A cant is the jargon or language of a group, often employed to exclude or mislead people outside the group.[1] It may also be called a cryptolect, argot, pseudo-language, anti-language or secret language. Each term differs slightly in meaning; their uses are inconsistent. Richard Rorty defines cant by saying that "'Cant', in the sense in which Samuel Johnson exclaims, 'Clear your mind of cant,' means, in other words, something like that which 'people usually say without thinking, the standard thing to say, what one normally says'." In Heideggerian terms it is what "das Man" says.[2]


There are two main schools of thought on the origin of the word cant:


An argot (English: /ˈɑːrɡ/; from French argot [aʁɡo] 'slang') is a language used by various groups to prevent outsiders from understanding their conversations. The term argot is also used to refer to the informal specialized vocabulary from a particular field of study, occupation, or hobby, in which sense it overlaps with jargon.

In his 1862 novel Les Misérables, Victor Hugo refers to that argot as both "the language of the dark" and "the language of misery".[5]

The earliest known record of the term argot in this context was in a 1628 document. The word was probably derived from the contemporary name les argotiers, given to a group of thieves at that time.[6]

Under the strictest definition, an argot is a proper language with its own grammatical system.[7] Such complete secret languages are rare because the speakers usually have some public language in common, on which the argot is largely based. Such argots are lexically divergent forms of a particular language, with a part of its vocabulary replaced by words unknown to the larger public; argot used in this sense is synonymous with cant. For example, argot in this sense is used for systems such as verlan and louchébem, which retain French syntax and apply transformations only to individual words (and often only to a certain subset of words, such as nouns, or semantic content words).[8] Such systems are examples of argots à clef, or "coded argots".[8]

Specific words can go from argot into everyday speech or the other way. For example, modern French loufoque 'crazy', 'goofy', now common usage, originated in the louchébem transformation of Fr. fou 'crazy'.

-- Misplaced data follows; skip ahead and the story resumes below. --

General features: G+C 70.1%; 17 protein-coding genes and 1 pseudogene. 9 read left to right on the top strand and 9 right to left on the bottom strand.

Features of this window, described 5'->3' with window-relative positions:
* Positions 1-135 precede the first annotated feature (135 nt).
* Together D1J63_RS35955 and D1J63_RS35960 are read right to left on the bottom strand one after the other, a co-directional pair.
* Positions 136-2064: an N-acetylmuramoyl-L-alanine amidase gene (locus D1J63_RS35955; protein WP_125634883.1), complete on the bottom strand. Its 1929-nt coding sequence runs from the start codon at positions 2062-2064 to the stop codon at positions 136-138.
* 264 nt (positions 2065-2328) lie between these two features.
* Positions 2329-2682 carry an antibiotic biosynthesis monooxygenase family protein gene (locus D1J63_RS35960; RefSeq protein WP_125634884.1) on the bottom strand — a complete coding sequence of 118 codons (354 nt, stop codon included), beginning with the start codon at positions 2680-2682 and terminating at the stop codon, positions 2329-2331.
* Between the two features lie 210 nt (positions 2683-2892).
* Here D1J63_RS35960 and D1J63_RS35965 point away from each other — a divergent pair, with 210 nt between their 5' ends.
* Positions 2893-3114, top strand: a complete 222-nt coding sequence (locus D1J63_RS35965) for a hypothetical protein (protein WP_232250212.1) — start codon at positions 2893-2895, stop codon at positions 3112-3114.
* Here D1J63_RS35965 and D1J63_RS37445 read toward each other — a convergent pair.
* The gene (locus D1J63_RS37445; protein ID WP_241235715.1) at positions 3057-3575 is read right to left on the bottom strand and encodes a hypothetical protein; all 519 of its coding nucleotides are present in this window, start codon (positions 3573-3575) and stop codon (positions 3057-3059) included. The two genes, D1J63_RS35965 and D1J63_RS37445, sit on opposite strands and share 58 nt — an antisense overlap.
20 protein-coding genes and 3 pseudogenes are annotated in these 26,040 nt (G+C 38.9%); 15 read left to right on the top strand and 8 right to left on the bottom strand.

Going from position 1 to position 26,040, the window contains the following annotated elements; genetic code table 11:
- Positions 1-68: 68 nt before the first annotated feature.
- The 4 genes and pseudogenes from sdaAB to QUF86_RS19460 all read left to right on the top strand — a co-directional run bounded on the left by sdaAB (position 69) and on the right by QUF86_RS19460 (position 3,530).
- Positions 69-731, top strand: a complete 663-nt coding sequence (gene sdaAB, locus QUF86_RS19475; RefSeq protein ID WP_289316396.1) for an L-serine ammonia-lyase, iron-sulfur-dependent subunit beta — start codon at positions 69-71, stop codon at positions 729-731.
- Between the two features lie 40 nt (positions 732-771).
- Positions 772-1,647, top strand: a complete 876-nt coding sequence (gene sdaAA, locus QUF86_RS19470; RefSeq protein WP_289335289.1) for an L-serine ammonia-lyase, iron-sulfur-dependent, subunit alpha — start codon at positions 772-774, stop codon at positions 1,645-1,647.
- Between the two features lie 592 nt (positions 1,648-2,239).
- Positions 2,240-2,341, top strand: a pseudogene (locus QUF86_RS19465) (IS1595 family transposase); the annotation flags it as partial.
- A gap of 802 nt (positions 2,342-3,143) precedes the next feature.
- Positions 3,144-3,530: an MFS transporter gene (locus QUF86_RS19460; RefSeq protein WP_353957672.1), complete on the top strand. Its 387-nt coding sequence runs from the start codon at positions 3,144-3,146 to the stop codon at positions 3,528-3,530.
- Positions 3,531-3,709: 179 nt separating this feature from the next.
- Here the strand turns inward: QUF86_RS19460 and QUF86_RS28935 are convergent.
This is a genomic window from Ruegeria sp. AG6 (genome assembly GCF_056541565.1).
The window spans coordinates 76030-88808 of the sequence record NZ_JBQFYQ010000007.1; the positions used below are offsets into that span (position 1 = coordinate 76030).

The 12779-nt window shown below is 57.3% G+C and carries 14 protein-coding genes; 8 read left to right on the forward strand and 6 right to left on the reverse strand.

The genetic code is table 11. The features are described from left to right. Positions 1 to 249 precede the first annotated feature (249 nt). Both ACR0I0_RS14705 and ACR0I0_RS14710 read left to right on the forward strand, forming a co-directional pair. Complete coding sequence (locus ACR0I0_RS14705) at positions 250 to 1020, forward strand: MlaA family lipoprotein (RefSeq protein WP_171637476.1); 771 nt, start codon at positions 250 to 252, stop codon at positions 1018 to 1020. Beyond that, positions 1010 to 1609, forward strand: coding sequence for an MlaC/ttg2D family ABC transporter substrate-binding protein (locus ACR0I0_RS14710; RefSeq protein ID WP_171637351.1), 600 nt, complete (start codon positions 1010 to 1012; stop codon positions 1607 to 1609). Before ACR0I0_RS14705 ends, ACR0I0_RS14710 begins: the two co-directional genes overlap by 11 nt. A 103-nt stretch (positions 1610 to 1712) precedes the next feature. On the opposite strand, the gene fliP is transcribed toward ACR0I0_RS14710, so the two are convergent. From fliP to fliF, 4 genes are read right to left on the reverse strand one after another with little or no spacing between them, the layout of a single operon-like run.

In the field of medicine, physicians have been said to have their own spoken argot, cant, or slang, which incorporates commonly understood abbreviations and acronyms, frequently used technical colloquialisms, and much everyday professional slang (that may or may not be institutionally or geographically localized).[9] While many of these colloquialisms may prove impenetrable to most lay people, few seem to be specifically designed to conceal meaning from patients (perhaps because standard medical terminology would usually suffice anyway).[9]


The concept of the anti-language was first defined and studied by the linguist Michael Halliday, who used the term to describe the lingua franca of an anti-society. He defined an anti-language as a language created and used by an anti-society.[10] An anti-society is a small, separate community intentionally created within a larger society as an alternative to or resistance of it.[10] For example, Adam Podgórecki studied one anti-society composed of Polish prisoners; Bhaktiprasad Mallik of Sanskrit College studied another composed of criminals in Calcutta.[10]

These societies develop anti-languages as a means to prevent outsiders from understanding their communication and as a manner of establishing a subculture that meets the needs of their alternative social structure.[11] Anti-languages differ from slang and jargon in that they are used solely among ostracized social groups, including prisoners,[12] criminals, homosexuals,[11] and teenagers.[13] Anti-languages use the same basic vocabulary and grammar as their native language in an unorthodox fashion. For example, anti-languages borrow words from other languages, create unconventional compounds, or utilize new suffixes for existing words. Anti-languages may also change words using metathesis, reversal of sounds or letters (e.g., apple to elppa), or substituting their consonants.[10] Therefore, anti-languages are distinct and unique and are not simply dialects of existing languages.

In his essay "Anti-Language", Halliday synthesized the research of Thomas Harman, Adam Podgórecki, and Bhaktiprasad Mallik to explore anti-languages and the connection between verbal communication and the maintenance of a social structure. For this reason, the study of anti-languages is both a study of sociology and linguistics. Halliday's findings can be compiled as a list of nine criteria that a language must meet to be considered an anti-language:

Examples of anti-languages include Cockney rhyming slang, CB slang, verlan, the grypsera of Polish prisons, thieves' cant,[14] Polari,[15] and possibly[weasel words] Bangime.[16]

In popular culture

Anti-languages are sometimes created by authors and used by characters in novels. These anti-languages do not have complete lexicons, cannot be observed in use for linguistic description, and therefore cannot be studied in the same way a language spoken by an existing anti-society would. However, they are still used in the study of anti-languages. Roger Fowler's "Anti-Languages in Fiction" analyzes Anthony Burgess's A Clockwork Orange and William S. Burroughs' Naked Lunch to redefine the nature of the anti-language and to describe its ideological purpose.[17]